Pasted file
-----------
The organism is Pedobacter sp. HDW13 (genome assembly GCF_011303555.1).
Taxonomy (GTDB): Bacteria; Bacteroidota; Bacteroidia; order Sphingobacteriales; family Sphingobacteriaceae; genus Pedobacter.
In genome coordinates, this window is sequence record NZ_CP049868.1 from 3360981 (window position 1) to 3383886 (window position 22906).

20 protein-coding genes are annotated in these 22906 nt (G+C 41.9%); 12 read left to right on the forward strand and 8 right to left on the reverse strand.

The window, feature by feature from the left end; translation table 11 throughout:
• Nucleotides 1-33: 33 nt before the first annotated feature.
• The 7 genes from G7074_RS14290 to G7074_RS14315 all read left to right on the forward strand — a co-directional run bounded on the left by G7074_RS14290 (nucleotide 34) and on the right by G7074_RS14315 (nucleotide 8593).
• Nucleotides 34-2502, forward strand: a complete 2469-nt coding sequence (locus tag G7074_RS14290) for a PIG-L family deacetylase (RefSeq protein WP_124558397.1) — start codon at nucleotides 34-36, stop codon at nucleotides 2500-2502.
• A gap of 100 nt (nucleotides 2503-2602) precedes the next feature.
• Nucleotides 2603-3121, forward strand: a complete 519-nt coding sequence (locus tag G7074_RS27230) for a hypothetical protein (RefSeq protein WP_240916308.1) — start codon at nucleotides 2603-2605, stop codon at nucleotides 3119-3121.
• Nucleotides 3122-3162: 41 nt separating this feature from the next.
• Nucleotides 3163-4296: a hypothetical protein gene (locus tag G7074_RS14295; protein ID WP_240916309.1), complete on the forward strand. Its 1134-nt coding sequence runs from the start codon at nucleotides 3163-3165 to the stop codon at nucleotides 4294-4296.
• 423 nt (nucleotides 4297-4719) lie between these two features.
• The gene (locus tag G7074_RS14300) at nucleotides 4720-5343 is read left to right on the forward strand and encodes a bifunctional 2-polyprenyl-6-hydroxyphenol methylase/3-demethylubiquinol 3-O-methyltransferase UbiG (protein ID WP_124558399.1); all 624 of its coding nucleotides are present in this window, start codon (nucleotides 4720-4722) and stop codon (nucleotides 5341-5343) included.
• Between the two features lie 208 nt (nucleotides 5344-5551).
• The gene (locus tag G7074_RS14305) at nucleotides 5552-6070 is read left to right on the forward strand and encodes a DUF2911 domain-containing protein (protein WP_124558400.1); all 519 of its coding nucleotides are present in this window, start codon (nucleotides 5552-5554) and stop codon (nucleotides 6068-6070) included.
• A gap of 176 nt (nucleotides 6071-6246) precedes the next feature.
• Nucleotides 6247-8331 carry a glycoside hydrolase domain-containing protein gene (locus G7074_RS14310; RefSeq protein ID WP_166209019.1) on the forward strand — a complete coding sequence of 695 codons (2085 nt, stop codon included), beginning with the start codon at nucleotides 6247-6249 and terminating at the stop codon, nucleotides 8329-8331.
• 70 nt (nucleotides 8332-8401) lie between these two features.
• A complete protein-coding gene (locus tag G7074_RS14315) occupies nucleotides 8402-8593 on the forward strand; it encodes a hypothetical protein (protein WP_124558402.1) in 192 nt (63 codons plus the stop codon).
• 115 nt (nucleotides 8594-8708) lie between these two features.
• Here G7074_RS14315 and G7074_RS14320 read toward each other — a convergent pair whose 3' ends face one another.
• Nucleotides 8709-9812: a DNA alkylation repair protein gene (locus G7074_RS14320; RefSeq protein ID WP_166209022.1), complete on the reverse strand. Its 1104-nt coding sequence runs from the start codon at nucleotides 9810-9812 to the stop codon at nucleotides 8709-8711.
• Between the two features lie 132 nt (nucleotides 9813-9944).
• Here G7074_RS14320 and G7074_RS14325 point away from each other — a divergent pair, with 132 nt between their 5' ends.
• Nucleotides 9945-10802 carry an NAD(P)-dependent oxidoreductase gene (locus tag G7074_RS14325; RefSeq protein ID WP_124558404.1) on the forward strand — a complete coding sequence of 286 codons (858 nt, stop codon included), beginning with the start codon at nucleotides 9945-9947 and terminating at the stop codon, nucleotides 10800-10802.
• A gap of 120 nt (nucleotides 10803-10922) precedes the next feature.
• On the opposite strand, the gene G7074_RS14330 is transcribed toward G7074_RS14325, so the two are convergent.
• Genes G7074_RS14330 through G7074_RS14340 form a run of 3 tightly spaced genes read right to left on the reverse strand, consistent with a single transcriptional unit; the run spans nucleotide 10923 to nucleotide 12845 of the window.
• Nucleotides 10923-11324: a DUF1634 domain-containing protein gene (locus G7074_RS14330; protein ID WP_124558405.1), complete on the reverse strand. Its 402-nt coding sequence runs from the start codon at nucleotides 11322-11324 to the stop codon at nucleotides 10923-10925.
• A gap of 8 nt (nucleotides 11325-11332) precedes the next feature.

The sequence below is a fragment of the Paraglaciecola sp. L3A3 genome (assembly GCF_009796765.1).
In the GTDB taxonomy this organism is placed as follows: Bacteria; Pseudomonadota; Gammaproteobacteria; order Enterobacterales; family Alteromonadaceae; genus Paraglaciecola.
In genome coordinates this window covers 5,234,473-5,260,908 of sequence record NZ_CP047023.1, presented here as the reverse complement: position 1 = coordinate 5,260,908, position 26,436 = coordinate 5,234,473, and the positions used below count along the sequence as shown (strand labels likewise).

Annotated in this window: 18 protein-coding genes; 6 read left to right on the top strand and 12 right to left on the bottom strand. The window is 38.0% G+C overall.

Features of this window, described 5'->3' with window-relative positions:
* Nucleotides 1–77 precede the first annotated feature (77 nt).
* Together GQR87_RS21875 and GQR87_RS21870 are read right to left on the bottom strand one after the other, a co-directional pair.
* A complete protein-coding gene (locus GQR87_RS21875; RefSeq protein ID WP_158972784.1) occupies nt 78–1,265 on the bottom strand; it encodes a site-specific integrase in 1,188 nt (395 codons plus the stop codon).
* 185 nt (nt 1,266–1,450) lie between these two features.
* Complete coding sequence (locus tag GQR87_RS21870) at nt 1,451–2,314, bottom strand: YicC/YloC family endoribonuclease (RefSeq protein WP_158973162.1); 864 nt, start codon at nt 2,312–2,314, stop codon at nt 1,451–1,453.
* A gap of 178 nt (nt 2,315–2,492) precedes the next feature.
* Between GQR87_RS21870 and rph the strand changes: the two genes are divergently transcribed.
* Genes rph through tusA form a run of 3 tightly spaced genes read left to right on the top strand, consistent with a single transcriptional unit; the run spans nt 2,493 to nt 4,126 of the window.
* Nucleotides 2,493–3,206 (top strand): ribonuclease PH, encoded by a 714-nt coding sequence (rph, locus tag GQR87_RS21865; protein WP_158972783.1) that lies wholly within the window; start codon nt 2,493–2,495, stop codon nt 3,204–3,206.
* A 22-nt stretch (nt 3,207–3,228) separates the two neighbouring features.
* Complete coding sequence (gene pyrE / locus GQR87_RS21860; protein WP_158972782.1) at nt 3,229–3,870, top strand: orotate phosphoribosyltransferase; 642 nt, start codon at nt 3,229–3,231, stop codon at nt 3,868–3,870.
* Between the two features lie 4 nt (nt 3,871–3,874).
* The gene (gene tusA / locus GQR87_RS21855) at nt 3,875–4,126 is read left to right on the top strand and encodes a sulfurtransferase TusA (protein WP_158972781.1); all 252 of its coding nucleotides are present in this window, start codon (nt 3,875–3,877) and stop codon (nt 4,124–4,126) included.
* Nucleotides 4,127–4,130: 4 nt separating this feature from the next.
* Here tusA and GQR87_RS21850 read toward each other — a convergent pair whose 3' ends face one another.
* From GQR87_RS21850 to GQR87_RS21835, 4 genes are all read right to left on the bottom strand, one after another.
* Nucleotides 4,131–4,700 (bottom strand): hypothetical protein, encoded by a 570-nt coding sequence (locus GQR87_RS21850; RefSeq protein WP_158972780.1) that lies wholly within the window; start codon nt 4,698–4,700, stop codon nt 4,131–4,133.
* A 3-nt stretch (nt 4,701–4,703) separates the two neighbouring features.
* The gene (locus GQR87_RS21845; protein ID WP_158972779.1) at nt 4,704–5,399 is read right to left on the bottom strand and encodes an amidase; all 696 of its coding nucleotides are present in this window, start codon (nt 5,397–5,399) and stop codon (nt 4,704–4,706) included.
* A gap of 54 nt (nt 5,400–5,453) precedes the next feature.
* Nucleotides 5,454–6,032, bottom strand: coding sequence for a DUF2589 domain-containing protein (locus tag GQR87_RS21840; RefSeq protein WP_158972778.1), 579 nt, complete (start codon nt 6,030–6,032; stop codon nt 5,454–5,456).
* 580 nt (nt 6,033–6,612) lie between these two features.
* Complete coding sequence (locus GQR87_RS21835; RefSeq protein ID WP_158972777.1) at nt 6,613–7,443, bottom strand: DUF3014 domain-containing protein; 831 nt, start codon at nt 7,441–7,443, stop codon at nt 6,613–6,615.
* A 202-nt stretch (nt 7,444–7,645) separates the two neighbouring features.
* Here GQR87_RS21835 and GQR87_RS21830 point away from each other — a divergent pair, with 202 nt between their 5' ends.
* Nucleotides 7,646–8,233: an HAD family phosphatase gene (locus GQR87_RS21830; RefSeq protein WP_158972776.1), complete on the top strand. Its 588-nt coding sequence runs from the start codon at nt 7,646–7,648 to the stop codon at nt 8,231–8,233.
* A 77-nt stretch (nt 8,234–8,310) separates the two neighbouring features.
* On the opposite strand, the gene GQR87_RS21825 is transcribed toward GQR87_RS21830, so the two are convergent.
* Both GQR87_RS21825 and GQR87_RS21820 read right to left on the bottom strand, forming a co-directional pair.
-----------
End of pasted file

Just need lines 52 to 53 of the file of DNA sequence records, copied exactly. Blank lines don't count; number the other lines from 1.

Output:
* From GQR87_RS21850 to GQR87_RS21835, 4 genes are all read right to left on the bottom strand, one after another.
* Nucleotides 4,131–4,700 (bottom strand): hypothetical protein, encoded by a 570-nt coding sequence (locus GQR87_RS21850; RefSeq protein WP_158972780.1) that lies wholly within the window; start codon nt 4,698–4,700, stop codon nt 4,131–4,133.